Zenas’ Brief – February 2024
Registering and Maintaining Nonprofit Status with the State
The church is the gathering of the saints for the purpose of worshipping God, edifying the saints, and evangelizing to the world. The church does not need to be recognized by the state to be a church. For example, the saints may gather in a home and worship God together. A house church is no less a part of Christ’s Church because it meets in a home instead of in a separate building.
That said, there are benefits to incorporating the church as a nonprofit with the state. As a nonprofit, the church grounds (note this does not include house churches) will likely qualify as exempt from property taxes. Plus, if the church gets sued, the pastors and church body are not personally liable for any negligent act taken on behalf of the church. So, there are benefits to incorporating with the state.
If you choose to incorporate with the state, it is important to register your church and maintain its status as a nonprofit organization. To incorporate, you will need to file Articles of Incorporation with your State’s Secretary of State, which will include: (1) the name; (2) the purpose of the church; (3) the names and addresses of the directors or trustees; (4) the name and address of the incorporator; (5) whether the church will have members (members here means corporate members, not church members); (6) the registered agent (this is the person who receives any lawsuits); and (7) a dissolution clause. After you file the Articles of Incorporation and pay a small fee, your church will be incorporated with your respective state.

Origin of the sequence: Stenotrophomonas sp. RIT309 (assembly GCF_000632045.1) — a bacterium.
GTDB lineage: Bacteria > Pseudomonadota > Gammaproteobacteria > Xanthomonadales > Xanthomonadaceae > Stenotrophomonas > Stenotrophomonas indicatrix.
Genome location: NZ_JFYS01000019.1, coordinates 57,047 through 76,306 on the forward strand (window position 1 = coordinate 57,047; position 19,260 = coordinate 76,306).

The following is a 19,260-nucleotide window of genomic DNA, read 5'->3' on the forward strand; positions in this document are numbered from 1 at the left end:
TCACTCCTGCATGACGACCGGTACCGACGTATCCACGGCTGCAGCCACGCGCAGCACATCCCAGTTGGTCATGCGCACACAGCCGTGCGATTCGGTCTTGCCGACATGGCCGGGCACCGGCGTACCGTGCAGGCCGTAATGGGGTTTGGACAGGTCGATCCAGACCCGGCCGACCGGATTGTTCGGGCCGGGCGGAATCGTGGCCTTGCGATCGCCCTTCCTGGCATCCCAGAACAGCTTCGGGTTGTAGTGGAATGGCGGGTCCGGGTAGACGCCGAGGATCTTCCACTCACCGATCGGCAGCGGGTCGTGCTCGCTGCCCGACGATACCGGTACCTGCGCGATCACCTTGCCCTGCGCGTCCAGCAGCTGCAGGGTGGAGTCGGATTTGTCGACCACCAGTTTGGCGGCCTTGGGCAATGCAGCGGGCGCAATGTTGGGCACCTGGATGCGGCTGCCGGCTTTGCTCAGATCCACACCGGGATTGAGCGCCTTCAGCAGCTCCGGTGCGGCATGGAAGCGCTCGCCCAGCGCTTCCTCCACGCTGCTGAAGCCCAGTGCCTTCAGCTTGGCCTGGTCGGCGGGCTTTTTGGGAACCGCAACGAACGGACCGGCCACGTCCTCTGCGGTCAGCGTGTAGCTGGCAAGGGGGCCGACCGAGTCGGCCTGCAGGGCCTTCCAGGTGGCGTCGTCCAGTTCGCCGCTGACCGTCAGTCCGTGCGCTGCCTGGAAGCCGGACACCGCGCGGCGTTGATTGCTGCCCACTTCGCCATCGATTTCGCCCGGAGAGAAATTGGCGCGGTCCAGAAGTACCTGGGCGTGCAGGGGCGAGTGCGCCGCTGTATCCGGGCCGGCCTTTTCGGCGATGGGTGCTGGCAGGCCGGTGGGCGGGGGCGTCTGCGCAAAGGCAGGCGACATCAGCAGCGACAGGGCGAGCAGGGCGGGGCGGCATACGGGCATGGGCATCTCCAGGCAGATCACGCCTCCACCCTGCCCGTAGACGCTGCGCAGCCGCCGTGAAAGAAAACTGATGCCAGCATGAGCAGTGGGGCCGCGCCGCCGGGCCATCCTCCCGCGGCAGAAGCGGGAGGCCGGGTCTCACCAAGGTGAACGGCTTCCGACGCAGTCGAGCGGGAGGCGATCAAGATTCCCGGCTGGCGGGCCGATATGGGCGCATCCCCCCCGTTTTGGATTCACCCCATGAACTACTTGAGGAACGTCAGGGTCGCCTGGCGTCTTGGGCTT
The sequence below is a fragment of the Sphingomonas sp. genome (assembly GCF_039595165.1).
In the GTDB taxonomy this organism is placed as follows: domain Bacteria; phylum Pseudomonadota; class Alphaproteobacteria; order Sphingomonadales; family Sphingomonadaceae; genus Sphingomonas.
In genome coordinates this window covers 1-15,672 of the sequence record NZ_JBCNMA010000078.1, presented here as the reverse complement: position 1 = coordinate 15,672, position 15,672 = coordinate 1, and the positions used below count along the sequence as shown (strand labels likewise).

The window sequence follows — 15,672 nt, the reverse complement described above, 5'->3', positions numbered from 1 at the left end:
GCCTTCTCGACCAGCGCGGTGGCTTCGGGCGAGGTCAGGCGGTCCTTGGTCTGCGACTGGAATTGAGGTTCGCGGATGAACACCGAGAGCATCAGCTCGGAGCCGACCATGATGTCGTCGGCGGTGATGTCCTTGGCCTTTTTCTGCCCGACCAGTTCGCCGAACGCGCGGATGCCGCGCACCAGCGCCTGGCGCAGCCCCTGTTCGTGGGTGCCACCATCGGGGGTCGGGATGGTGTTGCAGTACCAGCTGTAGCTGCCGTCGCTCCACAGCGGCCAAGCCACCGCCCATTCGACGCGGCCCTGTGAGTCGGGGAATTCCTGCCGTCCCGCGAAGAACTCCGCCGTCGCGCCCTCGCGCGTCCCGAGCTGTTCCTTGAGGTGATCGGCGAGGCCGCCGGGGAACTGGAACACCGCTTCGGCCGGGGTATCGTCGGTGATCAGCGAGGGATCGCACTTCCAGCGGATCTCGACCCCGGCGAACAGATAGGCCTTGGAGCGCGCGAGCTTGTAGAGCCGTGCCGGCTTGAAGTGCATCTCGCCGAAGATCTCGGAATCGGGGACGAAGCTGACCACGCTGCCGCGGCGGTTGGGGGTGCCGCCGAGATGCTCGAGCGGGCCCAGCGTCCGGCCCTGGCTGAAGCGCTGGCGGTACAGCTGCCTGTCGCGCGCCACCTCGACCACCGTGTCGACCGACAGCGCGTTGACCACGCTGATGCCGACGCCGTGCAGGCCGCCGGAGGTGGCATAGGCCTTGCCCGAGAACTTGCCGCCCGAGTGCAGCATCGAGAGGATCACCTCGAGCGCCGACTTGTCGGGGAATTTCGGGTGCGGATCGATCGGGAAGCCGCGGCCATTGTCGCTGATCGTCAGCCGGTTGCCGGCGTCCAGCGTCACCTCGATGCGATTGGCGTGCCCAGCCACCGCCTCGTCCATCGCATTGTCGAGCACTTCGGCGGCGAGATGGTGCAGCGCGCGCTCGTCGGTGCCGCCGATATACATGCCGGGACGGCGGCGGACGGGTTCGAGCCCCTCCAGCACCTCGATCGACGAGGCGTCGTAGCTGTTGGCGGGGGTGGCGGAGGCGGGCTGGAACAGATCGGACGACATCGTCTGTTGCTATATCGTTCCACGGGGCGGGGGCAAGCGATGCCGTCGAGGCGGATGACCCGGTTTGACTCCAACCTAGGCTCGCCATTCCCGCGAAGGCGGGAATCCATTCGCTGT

Each year, you will need to file an annual report with your state. The purpose of the annual report is to notify the Secretary of State that your church is still alive and active. The annual report usually takes 10-15 minutes to fill out and is your chance to update your church’s information with the state.
You will pay a small fee when filing the annual report. The small fee is worth it to maintain your corporate status. If you fail to file your annual report, your church’s corporation status will expire putting your pastors and congregants at personal risk if your church is sued. Finally, if your corporate status is expired, you will have to file for reinstatement and pay a fee (the reinstatement fee will be higher than the renewal fee).
If you have any questions or need assistance with registering or maintaining your corporate status with the state, please do not hesitate to contact your UISBC Legal Team.